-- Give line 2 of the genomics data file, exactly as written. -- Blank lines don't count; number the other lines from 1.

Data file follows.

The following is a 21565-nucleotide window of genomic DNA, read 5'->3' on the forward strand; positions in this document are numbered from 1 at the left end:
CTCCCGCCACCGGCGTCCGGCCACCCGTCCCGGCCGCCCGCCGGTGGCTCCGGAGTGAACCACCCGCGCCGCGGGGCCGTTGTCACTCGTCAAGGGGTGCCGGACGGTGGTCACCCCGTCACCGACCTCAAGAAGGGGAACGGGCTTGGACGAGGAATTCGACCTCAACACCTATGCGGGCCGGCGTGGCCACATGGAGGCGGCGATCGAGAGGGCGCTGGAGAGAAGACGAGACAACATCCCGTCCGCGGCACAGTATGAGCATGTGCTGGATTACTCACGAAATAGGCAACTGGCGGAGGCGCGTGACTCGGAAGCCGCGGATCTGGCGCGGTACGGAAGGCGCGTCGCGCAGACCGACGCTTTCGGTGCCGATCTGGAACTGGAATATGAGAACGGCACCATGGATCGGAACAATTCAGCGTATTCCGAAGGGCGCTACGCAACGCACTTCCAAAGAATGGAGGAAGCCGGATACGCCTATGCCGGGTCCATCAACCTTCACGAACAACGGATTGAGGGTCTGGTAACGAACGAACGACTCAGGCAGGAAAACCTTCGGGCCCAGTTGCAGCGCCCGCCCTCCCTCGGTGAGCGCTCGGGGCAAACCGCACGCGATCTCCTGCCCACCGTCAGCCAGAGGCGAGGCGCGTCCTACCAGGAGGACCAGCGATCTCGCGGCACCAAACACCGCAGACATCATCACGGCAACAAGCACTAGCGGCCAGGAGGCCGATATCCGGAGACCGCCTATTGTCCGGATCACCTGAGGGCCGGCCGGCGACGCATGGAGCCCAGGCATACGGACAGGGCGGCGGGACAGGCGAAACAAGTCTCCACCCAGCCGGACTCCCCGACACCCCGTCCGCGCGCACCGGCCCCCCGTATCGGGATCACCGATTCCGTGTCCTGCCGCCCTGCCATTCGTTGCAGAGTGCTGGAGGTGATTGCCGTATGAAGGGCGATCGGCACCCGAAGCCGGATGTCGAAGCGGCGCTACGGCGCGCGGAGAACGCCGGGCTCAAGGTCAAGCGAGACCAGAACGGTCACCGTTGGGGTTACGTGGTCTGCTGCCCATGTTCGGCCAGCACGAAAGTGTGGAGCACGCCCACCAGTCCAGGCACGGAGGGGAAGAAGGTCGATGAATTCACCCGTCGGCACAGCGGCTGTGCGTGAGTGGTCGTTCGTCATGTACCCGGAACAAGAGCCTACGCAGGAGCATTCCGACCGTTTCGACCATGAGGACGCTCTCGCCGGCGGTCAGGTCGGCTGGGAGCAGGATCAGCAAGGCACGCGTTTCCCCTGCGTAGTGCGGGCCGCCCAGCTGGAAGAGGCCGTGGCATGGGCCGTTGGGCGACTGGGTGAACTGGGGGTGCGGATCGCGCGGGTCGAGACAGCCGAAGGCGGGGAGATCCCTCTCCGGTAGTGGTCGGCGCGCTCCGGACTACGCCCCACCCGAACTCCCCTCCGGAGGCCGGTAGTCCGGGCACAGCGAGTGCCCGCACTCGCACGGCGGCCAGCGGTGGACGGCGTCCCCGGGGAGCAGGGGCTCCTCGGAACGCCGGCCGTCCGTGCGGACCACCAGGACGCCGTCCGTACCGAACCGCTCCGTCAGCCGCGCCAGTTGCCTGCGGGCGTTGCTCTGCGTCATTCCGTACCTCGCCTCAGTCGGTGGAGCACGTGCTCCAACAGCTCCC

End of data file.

CTCCCGCCACCGGCGTCCGGCCACCCGTCCCGGCCGCCCGCCGGTGGCTCCGGAGTGAACCACCCGCGCCGCGGGGCCGTTGTCACTCGTCAAGGGGTGCCGGACGGTGGTCACCCCGTCACCGACCTCAAGAAGGGGAACGGGCTTGGACGAGGAATTCGACCTCAACACCTATGCGGGCCGGCGTGGCCACATGGAGGCGGCGATCGAGAGGGCGCTGGAGAGAAGACGAGACAACATCCCGTCCGCGGCACAGTATGAGCATGTGCTGGATTACTCACGAAATAGGCAACTGGCGGAGGCGCGTGACTCGGAAGCCGCGGATCTGGCGCGGTACGGAAGGCGCGTCGCGCAGACCGACGCTTTCGGTGCCGATCTGGAACTGGAATATGAGAACGGCACCATGGATCGGAACAATTCAGCGTATTCCGAAGGGCGCTACGCAACGCACTTCCAAAGAATGGAGGAAGCCGGATACGCCTATGCCGGGTCCATCAACCTTCACGAACAACGGATTGAGGGTCTGGTAACGAACGAACGACTCAGGCAGGAAAACCTTCGGGCCCAGTTGCAGCGCCCGCCCTCCCTCGGTGAGCGCTCGGGGCAAACCGCACGCGATCTCCTGCCCACCGTCAGCCAGAGGCGAGGCGCGTCCTACCAGGAGGACCAGCGATCTCGCGGCACCAAACACCGCAGACATCATCACGGCAACAAGCACTAGCGGCCAGGAGGCCGATATCCGGAGACCGCCTATTGTCCGGATCACCTGAGGGCCGGCCGGCGACGCATGGAGCCCAGGCATACGGACAGGGCGGCGGGACAGGCGAAACAAGTCTCCACCCAGCCGGACTCCCCGACACCCCGTCCGCGCGCACCGGCCCCCCGTATCGGGATCACCGATTCCGTGTCCTGCCGCCCTGCCATTCGTTGCAGAGTGCTGGAGGTGATTGCCGTATGAAGGGCGATCGGCACCCGAAGCCGGATGTCGAAGCGGCGCTACGGCGCGCGGAGAACGCCGGGCTCAAGGTCAAGCGAGACCAGAACGGTCACCGTTGGGGTTACGTGGTCTGCTGCCCATGTTCGGCCAGCACGAAAGTGTGGAGCACGCCCACCAGTCCAGGCACGGAGGGGAAGAAGGTCGATGAATTCACCCGTCGGCACAGCGGCTGTGCGTGAGTGGTCGTTCGTCATGTACCCGGAACAAGAGCCTACGCAGGAGCATTCCGACCGTTTCGACCATGAGGACGCTCTCGCCGGCGGTCAGGTCGGCTGGGAGCAGGATCAGCAAGGCACGCGTTTCCCCTGCGTAGTGCGGGCCGCCCAGCTGGAAGAGGCCGTGGCATGGGCCGTTGGGCGACTGGGTGAACTGGGGGTGCGGATCGCGCGGGTCGAGACAGCCGAAGGCGGGGAGATCCCTCTCCGGTAGTGGTCGGCGCGCTCCGGACTACGCCCCACCCGAACTCCCCTCCGGAGGCCGGTAGTCCGGGCACAGCGAGTGCCCGCACTCGCACGGCGGCCAGCGGTGGACGGCGTCCCCGGGGAGCAGGGGCTCCTCGGAACGCCGGCCGTCCGTGCGGACCACCAGGACGCCGTCCGTACCGAACCGCTCCGTCAGCCGCGCCAGTTGCCTGCGGGCGTTGCTCTGCGTCATTCCGTACCTCGCCTCAGTCGGTGGAGCACGTGCTCCAACAGCTCCC